A diagnostic hearing evaluation is the first step in determining your hearing capabilities. If you have a hearing loss, it will determine the type, degree and configuration of the hearing loss and the treatment options that are appropriate. The cause of a hearing loss may be as minor as excessive earwax or a serious medical condition.
Diagnostic hearing evaluations identify hearing loss and give your Audiologist important information to help determine the best course of action for treatment. Some types of hearing loss can be treated medically or surgically, so it’s important that these types of hearing loss be ruled out before hearing aids or other treatments are considered.
If it is determined that you could benefit from hearing aids, the diagnostic hearing evaluation helps your Audiologist know which hearing aids will be most appropriate for your hearing needs.
Who performs the hearing test?
A licensed audiologist will perform all of your services at the Hearing Center at Eye Consultants of Atlanta.
What can I expect to happen at my appointment?
A hearing test is a non-invasive, rather simple procedure. The evaluation will probably last about 30 to 40 minutes in length, but you should also allow for time to discuss the test results with the audiologist and ask questions.
It is recommended that you bring a family member with you to the evaluation appointment. Most audiologists agree that hearing loss is a family issue. It helps to have another supportive person at the appointment to help you understand the information and recommendations.
Before your appointment, a complete medical history will be completed. The audiologist will want to hear about any complaints you have about your hearing. Your audiologist will pay special attention to any concerns you have about exposure to noise, tinnitus and balance problems. Make sure that you take a full list of any medications and supplements you are taking with you to your appointment.
The audiologist will use an otoscope to look into your ear to check for anything that might affect hearing evaluation results or require referral to your physician. Several tests may be performed, including an audiogram which measures how well you can hear soft tones at different pitches, and speech testing which measures how well you can hear and understand speech in both quiet and background noise. All testing is performed in a sound-treated room with equipment that has been calibrated to national standards.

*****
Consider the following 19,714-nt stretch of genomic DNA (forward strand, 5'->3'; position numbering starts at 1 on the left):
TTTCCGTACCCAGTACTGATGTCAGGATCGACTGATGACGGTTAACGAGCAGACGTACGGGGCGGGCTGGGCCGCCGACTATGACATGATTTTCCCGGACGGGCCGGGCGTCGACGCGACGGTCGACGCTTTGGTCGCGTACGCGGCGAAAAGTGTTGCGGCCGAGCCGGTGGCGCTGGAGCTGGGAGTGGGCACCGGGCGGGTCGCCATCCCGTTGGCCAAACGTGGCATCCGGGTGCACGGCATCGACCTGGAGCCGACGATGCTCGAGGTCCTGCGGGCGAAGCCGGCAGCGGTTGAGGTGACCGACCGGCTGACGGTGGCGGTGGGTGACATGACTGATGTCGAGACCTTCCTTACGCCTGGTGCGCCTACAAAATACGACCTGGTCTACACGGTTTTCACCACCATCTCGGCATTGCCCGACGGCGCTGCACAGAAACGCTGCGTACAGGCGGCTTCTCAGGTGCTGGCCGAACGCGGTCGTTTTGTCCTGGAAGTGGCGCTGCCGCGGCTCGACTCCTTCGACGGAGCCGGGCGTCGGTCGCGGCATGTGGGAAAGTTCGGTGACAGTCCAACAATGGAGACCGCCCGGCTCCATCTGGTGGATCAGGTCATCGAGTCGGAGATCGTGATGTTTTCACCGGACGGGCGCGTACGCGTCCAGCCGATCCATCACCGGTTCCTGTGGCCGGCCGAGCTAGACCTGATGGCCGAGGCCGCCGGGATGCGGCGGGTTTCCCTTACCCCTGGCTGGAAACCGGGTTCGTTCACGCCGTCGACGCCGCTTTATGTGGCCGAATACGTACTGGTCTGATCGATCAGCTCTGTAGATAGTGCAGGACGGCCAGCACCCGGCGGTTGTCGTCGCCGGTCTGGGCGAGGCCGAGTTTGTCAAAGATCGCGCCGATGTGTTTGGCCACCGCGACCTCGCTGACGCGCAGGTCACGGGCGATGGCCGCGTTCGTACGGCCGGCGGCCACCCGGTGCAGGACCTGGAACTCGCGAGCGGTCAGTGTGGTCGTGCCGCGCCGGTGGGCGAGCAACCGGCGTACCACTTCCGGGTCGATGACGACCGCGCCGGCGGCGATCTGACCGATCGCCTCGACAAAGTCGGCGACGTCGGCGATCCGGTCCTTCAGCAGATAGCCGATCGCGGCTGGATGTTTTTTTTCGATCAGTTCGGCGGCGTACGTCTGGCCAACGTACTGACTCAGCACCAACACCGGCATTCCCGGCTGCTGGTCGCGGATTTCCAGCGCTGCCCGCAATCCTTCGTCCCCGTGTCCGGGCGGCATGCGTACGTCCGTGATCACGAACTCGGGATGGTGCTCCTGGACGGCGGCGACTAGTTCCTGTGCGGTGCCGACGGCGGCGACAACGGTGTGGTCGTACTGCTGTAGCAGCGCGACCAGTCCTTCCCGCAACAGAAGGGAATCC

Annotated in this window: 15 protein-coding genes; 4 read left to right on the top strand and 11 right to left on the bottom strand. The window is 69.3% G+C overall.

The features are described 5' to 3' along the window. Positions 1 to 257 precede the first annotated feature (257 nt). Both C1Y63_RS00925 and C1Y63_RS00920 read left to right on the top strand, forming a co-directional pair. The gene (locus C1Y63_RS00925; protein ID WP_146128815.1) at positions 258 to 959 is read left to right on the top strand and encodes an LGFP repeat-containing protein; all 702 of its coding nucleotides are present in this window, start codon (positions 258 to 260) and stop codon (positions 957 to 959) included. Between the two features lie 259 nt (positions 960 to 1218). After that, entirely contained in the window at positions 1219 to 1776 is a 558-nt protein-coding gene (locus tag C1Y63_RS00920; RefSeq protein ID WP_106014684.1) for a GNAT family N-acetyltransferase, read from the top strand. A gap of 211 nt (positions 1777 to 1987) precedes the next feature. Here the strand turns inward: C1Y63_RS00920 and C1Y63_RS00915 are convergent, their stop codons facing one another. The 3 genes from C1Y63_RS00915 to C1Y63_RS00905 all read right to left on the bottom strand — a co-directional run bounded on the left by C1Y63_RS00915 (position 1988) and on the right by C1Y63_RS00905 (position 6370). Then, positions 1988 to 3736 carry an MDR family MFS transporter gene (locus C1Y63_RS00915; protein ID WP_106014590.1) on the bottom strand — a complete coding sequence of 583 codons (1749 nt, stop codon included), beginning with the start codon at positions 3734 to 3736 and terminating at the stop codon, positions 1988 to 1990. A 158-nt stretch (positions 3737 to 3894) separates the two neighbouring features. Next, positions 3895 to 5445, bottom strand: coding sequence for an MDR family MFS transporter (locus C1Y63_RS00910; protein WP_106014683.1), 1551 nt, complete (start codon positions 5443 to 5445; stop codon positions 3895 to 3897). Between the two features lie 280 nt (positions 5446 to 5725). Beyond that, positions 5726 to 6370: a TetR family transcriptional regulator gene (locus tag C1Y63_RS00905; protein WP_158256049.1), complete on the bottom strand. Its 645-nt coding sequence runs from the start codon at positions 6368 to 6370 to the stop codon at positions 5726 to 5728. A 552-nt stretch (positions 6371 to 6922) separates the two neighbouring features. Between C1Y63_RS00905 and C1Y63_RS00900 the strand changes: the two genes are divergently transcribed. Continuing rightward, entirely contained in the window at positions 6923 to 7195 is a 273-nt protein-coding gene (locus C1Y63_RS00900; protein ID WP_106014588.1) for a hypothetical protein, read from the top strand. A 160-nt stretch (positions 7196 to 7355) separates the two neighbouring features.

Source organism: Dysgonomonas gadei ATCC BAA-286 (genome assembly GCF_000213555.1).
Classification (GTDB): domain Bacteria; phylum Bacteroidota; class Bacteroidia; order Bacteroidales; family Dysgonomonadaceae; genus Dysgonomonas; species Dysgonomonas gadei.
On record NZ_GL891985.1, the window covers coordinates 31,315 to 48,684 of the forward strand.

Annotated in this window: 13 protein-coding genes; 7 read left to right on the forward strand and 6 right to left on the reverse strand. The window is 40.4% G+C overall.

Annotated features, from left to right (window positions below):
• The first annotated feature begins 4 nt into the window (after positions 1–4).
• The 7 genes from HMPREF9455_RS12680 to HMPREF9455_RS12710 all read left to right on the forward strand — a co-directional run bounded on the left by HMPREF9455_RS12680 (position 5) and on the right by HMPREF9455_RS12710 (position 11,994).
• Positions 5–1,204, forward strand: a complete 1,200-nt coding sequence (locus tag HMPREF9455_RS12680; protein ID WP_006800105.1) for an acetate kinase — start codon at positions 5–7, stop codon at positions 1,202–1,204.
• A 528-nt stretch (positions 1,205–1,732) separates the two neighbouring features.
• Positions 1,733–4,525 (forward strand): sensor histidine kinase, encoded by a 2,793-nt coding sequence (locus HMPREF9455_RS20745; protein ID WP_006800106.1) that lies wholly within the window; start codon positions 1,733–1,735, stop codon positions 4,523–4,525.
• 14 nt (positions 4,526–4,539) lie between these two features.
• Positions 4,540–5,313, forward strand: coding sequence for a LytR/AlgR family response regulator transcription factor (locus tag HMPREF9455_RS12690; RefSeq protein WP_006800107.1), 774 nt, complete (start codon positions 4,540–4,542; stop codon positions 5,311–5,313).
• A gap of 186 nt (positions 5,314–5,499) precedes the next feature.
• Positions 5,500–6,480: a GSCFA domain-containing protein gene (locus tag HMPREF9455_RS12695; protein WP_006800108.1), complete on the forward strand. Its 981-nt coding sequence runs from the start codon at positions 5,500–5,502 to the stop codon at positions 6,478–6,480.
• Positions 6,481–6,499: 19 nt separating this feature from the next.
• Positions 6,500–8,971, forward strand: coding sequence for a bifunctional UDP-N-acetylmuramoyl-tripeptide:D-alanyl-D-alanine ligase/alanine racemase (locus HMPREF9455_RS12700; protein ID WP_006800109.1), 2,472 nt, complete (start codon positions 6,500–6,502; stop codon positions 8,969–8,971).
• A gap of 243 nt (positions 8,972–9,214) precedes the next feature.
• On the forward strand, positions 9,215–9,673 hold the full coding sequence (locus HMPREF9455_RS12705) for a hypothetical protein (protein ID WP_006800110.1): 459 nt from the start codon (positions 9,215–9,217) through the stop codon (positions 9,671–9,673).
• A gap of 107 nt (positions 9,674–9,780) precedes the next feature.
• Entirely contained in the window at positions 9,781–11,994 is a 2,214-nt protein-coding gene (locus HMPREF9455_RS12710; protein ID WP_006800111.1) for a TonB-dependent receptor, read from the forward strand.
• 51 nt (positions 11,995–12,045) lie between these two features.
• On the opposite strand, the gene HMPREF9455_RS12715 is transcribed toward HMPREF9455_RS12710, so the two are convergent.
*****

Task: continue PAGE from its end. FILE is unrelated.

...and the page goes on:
Following your test, the audiologist will explain the results to you. You will receive answers to the following questions:
Do I have a hearing loss?
What kind of hearing loss do I have?
What is the cause of the hearing loss?
Is my hearing loss permanent?
Is it recommended that I have a medical referral?
What does this mean in terms of what I can and cannot hear?
Why am I having trouble hearing in different situations?
What are the best treatment options for my hearing loss?
Be sure to ask questions and establish a relationship with your audiologist. You will want to be clear on any information you receive so that you can be an active participant in finding hearing solutions that work best for you and your lifestyle.
The material contained on this site is for informational purposes only and is not intended to be a substitute for professional medical advice, diagnosis, or treatment. Always seek the advice of your physician or other qualified health care provider.